Set SMART objectives, if you missed out on the secondary school classes on this one you can get a little insight here. Using this method will ensure that your objectives are of value and can be interpreted by the photographer.
Here is an example of an objective I would set for the photographing of a new menu launch:
- To produce 20 images of the new menu which receive a 15% average higher engagement rate on Instagram, images to be delivered within one month.
2. Who are you?
It is important to illustrate to the photographer who their client is. As a business what are your values, what is your market proposition? It is important to demonstrate this as it allows me or any other photographer to ascertain the needs of the shoot.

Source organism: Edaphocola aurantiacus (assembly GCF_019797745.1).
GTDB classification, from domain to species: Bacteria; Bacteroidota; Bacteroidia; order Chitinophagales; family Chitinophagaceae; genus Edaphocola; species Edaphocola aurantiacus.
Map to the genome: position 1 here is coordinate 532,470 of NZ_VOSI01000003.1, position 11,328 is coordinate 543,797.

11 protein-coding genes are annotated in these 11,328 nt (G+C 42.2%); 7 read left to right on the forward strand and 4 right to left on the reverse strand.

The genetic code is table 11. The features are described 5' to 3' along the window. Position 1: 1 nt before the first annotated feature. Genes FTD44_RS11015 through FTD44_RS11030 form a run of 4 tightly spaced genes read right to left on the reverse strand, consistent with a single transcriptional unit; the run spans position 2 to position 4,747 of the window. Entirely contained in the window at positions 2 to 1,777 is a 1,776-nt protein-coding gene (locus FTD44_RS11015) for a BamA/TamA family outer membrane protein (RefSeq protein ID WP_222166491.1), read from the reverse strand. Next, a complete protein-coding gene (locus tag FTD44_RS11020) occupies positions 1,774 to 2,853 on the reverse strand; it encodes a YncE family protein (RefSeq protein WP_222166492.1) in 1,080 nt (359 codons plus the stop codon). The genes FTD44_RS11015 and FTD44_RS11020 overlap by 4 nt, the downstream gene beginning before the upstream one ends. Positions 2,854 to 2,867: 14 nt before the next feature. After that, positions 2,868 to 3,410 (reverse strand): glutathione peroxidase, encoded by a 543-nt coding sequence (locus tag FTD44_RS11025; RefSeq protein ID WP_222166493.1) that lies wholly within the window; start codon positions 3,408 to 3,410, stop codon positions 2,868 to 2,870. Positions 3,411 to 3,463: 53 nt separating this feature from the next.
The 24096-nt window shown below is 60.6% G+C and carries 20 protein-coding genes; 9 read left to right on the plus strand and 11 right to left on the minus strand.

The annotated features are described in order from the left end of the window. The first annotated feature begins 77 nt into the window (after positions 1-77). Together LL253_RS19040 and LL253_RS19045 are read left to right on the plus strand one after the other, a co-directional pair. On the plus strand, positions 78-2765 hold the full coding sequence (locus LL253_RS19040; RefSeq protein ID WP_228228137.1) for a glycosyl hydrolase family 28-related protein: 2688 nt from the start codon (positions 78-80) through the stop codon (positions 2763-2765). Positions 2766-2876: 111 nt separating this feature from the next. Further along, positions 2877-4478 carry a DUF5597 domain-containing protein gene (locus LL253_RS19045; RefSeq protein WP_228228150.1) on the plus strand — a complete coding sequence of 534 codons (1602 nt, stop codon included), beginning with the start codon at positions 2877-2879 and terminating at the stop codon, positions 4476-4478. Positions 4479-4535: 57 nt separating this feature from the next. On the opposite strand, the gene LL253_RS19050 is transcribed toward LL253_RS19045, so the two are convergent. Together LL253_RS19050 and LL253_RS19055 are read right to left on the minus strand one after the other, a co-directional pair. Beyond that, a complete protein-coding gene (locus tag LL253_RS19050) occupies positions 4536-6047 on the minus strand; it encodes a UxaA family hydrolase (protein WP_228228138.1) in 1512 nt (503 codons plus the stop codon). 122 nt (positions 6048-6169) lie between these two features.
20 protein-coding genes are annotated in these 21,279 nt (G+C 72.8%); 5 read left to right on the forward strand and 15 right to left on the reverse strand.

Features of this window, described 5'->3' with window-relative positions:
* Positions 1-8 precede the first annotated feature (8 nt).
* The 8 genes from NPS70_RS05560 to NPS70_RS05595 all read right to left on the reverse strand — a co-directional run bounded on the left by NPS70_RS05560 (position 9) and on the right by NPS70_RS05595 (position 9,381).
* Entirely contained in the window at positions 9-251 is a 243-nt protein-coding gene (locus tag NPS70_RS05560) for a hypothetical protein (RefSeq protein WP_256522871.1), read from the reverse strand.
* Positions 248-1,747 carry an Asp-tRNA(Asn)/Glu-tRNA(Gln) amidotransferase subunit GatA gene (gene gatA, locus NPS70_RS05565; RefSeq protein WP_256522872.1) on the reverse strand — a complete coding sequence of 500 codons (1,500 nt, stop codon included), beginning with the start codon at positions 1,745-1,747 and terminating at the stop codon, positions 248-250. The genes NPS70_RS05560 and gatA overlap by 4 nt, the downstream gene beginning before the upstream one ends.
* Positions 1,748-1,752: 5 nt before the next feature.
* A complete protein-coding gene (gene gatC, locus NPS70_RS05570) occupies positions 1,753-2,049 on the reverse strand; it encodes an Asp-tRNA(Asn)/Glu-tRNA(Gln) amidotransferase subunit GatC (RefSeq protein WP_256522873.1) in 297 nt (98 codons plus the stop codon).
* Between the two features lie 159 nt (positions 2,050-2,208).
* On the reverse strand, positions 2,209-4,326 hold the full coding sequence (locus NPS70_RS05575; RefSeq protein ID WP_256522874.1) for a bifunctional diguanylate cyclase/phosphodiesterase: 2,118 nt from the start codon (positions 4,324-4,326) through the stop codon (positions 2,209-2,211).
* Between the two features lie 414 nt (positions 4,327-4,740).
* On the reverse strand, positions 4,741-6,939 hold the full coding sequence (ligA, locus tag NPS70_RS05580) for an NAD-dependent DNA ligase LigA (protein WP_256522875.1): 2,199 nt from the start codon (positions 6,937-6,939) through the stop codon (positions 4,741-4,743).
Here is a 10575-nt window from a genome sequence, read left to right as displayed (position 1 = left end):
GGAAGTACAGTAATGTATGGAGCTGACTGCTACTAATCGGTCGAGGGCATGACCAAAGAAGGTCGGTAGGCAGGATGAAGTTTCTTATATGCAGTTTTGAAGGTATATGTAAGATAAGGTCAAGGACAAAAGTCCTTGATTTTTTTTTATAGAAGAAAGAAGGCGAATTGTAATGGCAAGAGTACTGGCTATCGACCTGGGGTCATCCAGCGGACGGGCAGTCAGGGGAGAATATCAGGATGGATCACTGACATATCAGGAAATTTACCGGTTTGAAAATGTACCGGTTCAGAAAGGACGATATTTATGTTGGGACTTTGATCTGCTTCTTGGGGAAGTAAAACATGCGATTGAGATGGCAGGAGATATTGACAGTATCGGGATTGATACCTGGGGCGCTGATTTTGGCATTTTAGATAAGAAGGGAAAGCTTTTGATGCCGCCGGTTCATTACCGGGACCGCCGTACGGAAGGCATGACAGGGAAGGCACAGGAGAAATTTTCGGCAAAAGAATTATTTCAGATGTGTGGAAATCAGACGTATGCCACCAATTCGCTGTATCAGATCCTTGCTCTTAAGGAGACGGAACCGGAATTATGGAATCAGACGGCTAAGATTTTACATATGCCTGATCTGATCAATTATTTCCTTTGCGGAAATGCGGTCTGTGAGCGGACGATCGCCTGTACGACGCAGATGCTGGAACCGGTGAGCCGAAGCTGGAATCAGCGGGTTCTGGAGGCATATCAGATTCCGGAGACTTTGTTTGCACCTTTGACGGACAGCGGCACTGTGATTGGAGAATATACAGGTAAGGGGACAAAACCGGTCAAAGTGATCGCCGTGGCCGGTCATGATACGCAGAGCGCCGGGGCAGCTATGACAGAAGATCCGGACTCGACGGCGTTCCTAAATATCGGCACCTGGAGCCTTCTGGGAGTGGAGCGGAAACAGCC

It has happened before that a client has tried to appear more successful than they really were, consequently, I believed they had the resources for a much grander shoot, as such my proposal was way off. This wasted time for both me and the client, it also eroded the trust in our professional relationship.
The key here is to be honest and clear.
3. Who are your audience?
This is vital. What makes a commercial photographer different than someone who can take a neat picture is the understanding of the marketing needs of imagery. For a photographer to get their head around this, they need context.
For example, say I’m shooting a piece of jewellery for middle-income millennials that are sustainably minded; I’m going to shoot the jewellery with a very different aesthetic in mind than if I was creating imagery for a very similar product, that was going to be marketed to middle-aged women of significant wealth, who value premium quality bespoke products.
What I recommend you outline is:
- Demographics (age, wealth, gender etc.)
- Likely social connections. (married, friends, children)
4. Where do you intend to distribute the imagery?